Two Cops Hit by Drunk Drivers in BKK on Same Night

The BMW that crashed into a police officer who was riding a motorcycle in Bangkok on 28 June 2015.

BANGKOK — Two policemen were injured by drunk drivers in two separate road accidents in Bangkok last night.

The first incident took place at around 11pm on New Phetburi Road, when traffic police asked a visibly intoxicated motorcyclist to stop at a checkpoint. Instead of braking, the motorcyclist reportedly accelerated and crashed into Adisak Doisap, a 40-year-old traffic police volunteer who had attempted to block the bike.

Adisak was treated for minor injuries at hospital and released last night.

The driver, Udon Buarapha, 27, was arrested and charged with driving under the influence after tests revealed that his blood alcohol content was above the legal limit.  

The second incident took place within minutes of the first at an exit off of an expressway in Din Daeng district. Police said Pol.Lt. Sombat Phraethep, a traffic officer, was patrolling the highway on his motorcycle when a white BMW crashed into him from behind. His right leg and hip bone were fractured by the impact.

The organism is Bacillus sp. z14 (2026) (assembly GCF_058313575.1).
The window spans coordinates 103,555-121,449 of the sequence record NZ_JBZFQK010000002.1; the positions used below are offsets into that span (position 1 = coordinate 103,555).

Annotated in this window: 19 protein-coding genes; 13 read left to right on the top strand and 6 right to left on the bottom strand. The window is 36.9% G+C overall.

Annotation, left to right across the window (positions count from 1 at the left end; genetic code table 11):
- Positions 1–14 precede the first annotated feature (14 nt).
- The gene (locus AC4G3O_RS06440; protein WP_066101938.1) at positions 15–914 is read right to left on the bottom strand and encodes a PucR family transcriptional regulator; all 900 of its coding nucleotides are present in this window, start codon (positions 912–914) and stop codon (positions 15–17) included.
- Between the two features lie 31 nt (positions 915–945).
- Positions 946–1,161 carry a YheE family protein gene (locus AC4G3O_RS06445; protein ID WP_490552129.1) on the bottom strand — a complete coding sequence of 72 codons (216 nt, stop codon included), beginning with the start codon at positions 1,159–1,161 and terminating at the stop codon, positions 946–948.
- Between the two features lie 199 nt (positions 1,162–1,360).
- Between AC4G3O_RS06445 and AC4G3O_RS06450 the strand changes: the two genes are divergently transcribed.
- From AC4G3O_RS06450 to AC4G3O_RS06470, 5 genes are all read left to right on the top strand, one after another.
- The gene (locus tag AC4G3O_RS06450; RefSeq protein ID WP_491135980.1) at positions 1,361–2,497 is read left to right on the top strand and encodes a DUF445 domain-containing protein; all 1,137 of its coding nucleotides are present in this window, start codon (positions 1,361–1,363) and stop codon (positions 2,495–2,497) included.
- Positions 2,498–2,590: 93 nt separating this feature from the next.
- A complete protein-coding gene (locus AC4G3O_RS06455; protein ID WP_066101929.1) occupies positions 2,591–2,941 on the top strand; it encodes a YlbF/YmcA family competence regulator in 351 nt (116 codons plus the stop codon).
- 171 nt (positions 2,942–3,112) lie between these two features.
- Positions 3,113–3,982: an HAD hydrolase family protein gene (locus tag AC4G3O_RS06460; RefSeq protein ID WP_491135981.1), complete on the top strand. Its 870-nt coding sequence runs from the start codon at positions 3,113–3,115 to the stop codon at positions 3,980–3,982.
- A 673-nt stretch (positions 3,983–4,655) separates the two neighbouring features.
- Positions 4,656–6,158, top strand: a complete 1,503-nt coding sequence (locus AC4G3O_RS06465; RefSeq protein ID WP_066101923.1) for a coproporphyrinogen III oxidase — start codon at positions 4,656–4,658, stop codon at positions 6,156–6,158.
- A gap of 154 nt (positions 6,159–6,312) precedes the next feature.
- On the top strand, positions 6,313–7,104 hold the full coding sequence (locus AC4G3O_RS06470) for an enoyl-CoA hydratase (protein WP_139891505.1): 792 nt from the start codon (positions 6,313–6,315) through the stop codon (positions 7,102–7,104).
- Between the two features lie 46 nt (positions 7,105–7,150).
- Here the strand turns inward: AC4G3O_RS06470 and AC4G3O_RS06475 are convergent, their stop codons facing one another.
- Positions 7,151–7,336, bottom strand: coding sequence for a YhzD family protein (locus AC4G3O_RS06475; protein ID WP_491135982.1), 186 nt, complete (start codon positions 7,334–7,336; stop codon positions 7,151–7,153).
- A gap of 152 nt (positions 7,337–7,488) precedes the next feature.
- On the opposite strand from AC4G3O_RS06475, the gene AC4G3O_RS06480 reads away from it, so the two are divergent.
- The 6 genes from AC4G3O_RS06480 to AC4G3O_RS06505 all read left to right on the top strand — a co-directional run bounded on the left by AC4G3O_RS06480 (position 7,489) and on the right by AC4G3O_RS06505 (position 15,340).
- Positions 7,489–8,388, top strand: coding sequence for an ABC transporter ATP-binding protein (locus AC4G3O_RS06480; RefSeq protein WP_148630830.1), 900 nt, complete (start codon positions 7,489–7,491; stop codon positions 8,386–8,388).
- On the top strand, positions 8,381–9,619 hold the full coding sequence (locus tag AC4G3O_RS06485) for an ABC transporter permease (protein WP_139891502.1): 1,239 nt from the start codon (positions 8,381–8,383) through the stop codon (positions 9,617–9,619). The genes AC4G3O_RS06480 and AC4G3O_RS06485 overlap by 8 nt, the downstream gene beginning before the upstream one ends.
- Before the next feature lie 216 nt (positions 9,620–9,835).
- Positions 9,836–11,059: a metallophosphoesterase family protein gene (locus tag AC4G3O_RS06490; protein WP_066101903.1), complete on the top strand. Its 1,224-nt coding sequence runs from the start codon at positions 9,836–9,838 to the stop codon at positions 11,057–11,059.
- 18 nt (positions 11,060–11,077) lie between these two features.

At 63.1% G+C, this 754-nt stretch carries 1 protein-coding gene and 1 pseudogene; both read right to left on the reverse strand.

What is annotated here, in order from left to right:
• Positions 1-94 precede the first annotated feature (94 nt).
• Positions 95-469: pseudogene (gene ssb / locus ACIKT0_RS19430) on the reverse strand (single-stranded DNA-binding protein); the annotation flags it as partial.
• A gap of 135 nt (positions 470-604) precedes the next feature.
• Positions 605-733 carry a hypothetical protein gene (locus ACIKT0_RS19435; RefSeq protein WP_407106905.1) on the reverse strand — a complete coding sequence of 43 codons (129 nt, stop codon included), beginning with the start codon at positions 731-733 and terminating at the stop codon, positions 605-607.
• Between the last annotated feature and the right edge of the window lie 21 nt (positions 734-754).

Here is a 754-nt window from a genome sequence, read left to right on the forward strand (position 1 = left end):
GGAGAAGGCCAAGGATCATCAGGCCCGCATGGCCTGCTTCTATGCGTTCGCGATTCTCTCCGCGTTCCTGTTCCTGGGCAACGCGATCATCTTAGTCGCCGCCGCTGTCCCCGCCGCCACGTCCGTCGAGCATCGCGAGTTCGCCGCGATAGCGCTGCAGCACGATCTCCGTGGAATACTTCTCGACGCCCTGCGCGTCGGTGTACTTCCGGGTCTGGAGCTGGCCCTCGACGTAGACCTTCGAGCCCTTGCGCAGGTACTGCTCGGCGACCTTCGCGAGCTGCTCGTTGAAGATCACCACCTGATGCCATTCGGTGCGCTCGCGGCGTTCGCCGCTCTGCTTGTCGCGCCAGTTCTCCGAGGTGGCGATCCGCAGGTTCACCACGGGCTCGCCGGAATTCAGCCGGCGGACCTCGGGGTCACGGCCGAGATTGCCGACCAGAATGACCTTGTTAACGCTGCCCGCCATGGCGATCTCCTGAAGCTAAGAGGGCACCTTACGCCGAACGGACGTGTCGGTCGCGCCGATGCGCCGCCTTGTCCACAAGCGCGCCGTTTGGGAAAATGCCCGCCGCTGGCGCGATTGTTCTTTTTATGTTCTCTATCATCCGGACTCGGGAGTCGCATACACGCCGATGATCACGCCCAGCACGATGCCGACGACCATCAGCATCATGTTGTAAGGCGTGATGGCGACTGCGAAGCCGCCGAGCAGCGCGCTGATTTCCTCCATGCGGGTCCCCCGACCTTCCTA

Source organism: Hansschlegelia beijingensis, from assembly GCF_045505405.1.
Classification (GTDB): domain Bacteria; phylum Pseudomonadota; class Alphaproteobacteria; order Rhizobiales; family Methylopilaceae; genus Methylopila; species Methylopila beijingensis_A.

The driver, Waranchai Amornchaiyakul, 37, was arrested and determined to be driving under influence of alcohol, said Pol.Lt.Col. Teera Ruengnate, an investigative officer at Expressway 1 Police Station.

"[He said] he was changing to left lane and couldn't see the police officer," Pol.Lt.Col. Teera said, adding that Waranchai did not flee from the scene.

The suspect has been charged with a DUI, which carries a penalty of one year in prison under Thai laws. The the jail term can be raised to five years if the reckless driving leads to injuries, and ten years if it leads to deaths. 

Drunk driving is a major cause of traffic accidents in Thailand. During the seven-day Thai New Year festival in April known as Songkran, intoxicated drivers were responsible for more than 1,000 accidents, according to statistics compiled by the Thai authorities. 

The Transportation Research Institute ranks Thailand as the second most dangerous place to drive in the world, with a rate of 44 deaths per 100,000 people, a number nearly twice global average. 


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